This program is designed for students desiring to obtain the PEL Elementary Education Licensure-Grades 1-6.
This program follows Math Pathway #2. Math requirements for a specific major may vary from one institution to another. Please consult with an academic counselor or academic advisor to confirm the pathway that is applicable to your major and transfer institution.
Students will study the writing process by reading essays illustrating a variety of rhetorical strategies, analyzing texts, and writing, revising, and editing short essays. Course is for students who have assessed into developmental English, receiving supplemental instruction for course completion.
An overview of the American education system. Social, historical and philosophical foundations give perspective to an examination of current issues, policies and trends in the field of education, including cultural diversity. A 30 hours practical lab is required for this course.
A course designed for Elementary Education majors. Topics include number theory, probability and statistics, development of numeration systems, sets, functions, mathematical reasoning and problem solving. Counts as general education requirement for elementary education majors when taken in sequence with MAT-218.
A survey of early American history viewed with an emphasis on the political, social, economic, and ideological foundations of the Republic. Major topics include colonialism, revolution, federalism, nationalism, sectionalism, expansion, slavery, religion, Civil War.
A survey of the musical forms and styles associated with classical music, focusing on representative musical masterworks and their composers. This music is presented in both a historical and a cultural framework.
The study of the concepts and theory of measurement and geometry via the problem-solving approach, using both calculators and microcomputers throughout. Designed for Elementary Education majors. Counts as general education requirement for elementary education majors when taken in sequence with MAT-118.
Study of theories and research methods used to study development, from conception to adolescence. Topics include physical, sensory and perceptual, cognitive, language, emotional, social, and gender development, as well as family, peer, and institutional influences on development.
The fundamental principles of the American Government are summarized. Such topics as federalism, civil liberties, citizenship, parties and elections, the Presidency, Congress, Judiciary, and national policies and politics are discussed within the framework of the American Constitutional system.
An introduction to the concepts of chemistry where information is presented to students with little background or no prior interest in chemistry and those students who are not interested in abstract or mathematical theories.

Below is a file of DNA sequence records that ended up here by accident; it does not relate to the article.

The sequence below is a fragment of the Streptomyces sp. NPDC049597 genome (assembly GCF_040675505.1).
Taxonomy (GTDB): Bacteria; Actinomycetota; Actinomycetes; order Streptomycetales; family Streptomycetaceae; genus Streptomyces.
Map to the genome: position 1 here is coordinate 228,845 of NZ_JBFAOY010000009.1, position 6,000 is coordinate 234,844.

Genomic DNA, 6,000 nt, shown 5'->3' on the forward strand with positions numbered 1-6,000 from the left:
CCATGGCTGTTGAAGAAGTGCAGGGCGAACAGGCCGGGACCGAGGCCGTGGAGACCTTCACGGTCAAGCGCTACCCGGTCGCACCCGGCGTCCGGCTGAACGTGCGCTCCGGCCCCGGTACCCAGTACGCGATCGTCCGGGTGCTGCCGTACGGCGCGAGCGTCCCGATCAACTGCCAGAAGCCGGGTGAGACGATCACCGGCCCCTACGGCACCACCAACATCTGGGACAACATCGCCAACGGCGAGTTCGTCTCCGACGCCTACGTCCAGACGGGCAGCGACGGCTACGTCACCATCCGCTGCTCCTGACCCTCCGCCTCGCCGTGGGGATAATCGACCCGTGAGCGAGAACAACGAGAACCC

The course will introduce the student to history and culture in the third world from ancient civilizations to the modern era. This course will focus upon broad themes in history and culture and will examine those themes in each major historical era.
This course is designed to introduce the student to the study of exceptional children, including a survey of the child's developmental traits and examination of appropriate intervention techniques.
EDU-103 Teaching/Learning W/Technology
This course features practical ways to use various types of technology for the K-12 classroom teacher. This is a basic course in microcomputers, their operation, and utilization in K-12 classrooms. (Repeatable 3 Times)
Application of elementary principles of descriptive statistics including frequency distribution, graphical presentation, measures of center, location and variation. Elements of probability, sampling techniques, binomial and normal distribution, correlation/regression and hypothesis testing. Graphing calculator and Excel required. Intended for students that don't assess directly into MAT-125 Statistics. Includes supplemental instruction lab.
Application of elementary principles of descriptive statistics including frequency distribution, graphical presentation, measures of center, location and variation. Elements of probability, sampling techniques, binomial and normal distribution, correlation/regression and hypothesis testing. Graphing calculator and Excel required.
* There are prerequisites, course requisites, or minimum placement test scores for this course. ** Electives must be approved by the Program Coordinator + Course only offered fall semester ++ Course only offered spring and summer semester +++ Course only offered spring semester ++++ Course offered in summer term only ^ SOS 050 Human Relations and PSY 271 Introduction to Psychology cannot be used as a social science elective ^^ Consult Academic Advisor for appropriate course ^^^ Course requires a 30-hour practicum experience in addition to classroom lecture hours ^^^^ ECE 120 and ECE 125 must be taken the same semester